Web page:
Resource Documents: General (101 items)
Unless indicated otherwise, documents presented here are not the product of nor are they necessarily endorsed by National Wind Watch. These resource documents are shared here to assist anyone wishing to research the issue of industrial wind power and the impacts of its development. The information should be evaluated by each reader to come to their own conclusions about the many areas of debate. • The copyrights reside with the sources indicated. As part of its noncommercial effort to present the environmental, social, scientific, and economic issues of large-scale wind power development to a global audience seeking such information, National Wind Watch endeavors to observe “fair use” as provided for in section 107 of U.S. Copyright Law and similar “fair dealing” provisions of the copyright laws of other nations.
Peaks in bat activity at turbines and the implications for mitigating the impact of wind energy developments on bats
[abstract] Wind turbines are a relatively new threat to bats, causing mortalities worldwide. Reducing these fatalities is essential to ensure that the global increase in wind-energy facilities can occur with minimal impact on bat populations. Although individual bats have been observed approaching wind turbines, and fatalities frequently reported, it is unclear whether bats are actively attracted to, indifferent to, or repelled by, the turbines at large wind-energy installations. In this study, we assessed bat activity at paired turbine and control locations at 23 British wind farms. The research focussed on Pipistrellus species, which were by far the most abundant bats recorded at these sites. P. pipistrellus activity was 37% higher at turbines than at control locations, whereas P. pygmaeus activity was consistent with no attraction or repulsion by turbines. Given that more than 50% of bat fatalities in Europe are P. pygmaeus, these findings help explain why Environmental Impact Assessments conducted before the installation of turbines are poor predictors of actual fatality rates. They also suggest that operational mitigation (minimising blade rotation in periods of high collision risk) is likely to be the most effective way to reduce collisions because the presence of turbines alters bat activity.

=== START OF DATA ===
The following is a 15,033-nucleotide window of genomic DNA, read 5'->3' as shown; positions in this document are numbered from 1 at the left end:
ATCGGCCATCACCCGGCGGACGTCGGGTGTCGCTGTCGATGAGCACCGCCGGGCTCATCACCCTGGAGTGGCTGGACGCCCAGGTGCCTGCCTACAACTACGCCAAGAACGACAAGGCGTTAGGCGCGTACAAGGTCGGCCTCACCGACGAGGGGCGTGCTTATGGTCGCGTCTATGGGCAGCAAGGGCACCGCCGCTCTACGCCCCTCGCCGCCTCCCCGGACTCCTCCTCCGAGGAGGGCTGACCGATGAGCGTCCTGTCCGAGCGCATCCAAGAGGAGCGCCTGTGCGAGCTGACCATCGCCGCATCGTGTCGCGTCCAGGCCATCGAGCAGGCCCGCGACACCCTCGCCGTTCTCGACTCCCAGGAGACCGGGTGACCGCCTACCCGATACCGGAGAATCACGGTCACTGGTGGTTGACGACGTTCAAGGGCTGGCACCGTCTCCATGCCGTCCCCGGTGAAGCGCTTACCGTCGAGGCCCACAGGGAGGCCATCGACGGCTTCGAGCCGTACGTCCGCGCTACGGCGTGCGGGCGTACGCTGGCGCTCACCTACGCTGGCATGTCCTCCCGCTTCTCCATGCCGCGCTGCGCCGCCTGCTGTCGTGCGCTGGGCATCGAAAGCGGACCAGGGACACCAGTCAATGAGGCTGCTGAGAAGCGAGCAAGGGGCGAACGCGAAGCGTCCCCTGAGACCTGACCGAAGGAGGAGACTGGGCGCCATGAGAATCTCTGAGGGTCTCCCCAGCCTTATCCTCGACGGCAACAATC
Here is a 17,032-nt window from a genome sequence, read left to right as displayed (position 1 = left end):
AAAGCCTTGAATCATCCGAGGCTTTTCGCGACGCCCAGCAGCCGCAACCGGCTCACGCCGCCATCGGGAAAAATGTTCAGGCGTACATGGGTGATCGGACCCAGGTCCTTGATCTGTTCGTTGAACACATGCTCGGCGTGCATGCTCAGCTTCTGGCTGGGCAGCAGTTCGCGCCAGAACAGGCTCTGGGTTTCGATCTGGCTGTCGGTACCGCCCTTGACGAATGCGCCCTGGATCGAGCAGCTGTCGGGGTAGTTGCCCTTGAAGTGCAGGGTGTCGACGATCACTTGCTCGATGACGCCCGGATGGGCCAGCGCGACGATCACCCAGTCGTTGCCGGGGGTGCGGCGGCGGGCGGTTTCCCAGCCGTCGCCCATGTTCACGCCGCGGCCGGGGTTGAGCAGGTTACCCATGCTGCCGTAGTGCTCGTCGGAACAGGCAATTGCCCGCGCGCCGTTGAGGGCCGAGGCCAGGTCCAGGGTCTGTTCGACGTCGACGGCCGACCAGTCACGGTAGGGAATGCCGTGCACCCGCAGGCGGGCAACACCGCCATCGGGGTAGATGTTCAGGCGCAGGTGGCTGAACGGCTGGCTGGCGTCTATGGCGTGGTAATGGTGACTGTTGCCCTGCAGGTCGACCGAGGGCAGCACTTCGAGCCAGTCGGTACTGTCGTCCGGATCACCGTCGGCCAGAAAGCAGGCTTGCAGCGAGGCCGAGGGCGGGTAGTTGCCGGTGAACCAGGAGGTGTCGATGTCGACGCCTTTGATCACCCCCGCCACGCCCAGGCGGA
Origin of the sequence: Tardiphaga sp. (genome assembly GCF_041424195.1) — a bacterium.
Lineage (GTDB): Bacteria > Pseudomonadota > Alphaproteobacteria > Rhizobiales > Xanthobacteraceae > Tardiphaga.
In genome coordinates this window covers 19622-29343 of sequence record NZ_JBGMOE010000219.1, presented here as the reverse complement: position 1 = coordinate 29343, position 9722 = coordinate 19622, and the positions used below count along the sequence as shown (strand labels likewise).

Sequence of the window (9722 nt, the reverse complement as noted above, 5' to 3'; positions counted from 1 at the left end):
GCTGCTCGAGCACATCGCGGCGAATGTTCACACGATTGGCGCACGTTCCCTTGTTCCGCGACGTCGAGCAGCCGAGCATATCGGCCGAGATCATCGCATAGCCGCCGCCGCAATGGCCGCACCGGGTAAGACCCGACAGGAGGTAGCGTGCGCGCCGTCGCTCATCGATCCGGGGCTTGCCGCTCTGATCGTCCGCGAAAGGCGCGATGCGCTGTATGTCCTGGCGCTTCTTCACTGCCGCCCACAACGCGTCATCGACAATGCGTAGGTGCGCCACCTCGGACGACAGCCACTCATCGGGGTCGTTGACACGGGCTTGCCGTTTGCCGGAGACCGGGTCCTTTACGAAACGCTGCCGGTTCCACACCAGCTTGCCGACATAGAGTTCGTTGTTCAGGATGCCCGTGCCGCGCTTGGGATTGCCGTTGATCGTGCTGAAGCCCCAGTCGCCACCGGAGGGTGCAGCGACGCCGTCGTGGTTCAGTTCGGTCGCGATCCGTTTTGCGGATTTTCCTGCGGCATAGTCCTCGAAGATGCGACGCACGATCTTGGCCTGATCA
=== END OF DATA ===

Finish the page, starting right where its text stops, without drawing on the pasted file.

Suzanne M. Richardson, Paul R. Lintott, David J. Hosken, Theo Economou, and Fiona Mathews
Hatherly Laboratories, Biosciences, College of Life and Environmental Sciences, Centre for Ecology and Conservation, and College of Engineering, Mathematics and Physical Sciences, University of Exeter; University of the West of England, Bristol; University of Exeter, Cornwall, Tremough, Penryn, Cornwall; and University of Sussex, Falmer
Scientific Reports (2021) 11:3636 | doi: 10.1038/s41598-021-82014-9
Download original document: “Peaks in bat activity at turbines and the implications for mitigating the impact of wind energy developments on bats”
Aesthetics, Economics, Environment, General, Property values, Siting, Technology, U.S., Wildlife •
Author: Gross, Samantha; and Brookings Institution
Decreasing greenhouse gas emissions in the electricity sector is crucial to avoiding the worst impacts of climate change. The American public overwhelmingly favors renewable power, and the costs of wind and solar power have declined rapidly in recent years. However, inherent attributes of wind and solar generation make conflicts over land use and project siting more likely. Power plants and transmission lines will be located in areas not accustomed to industrial development, potentially creating opposition.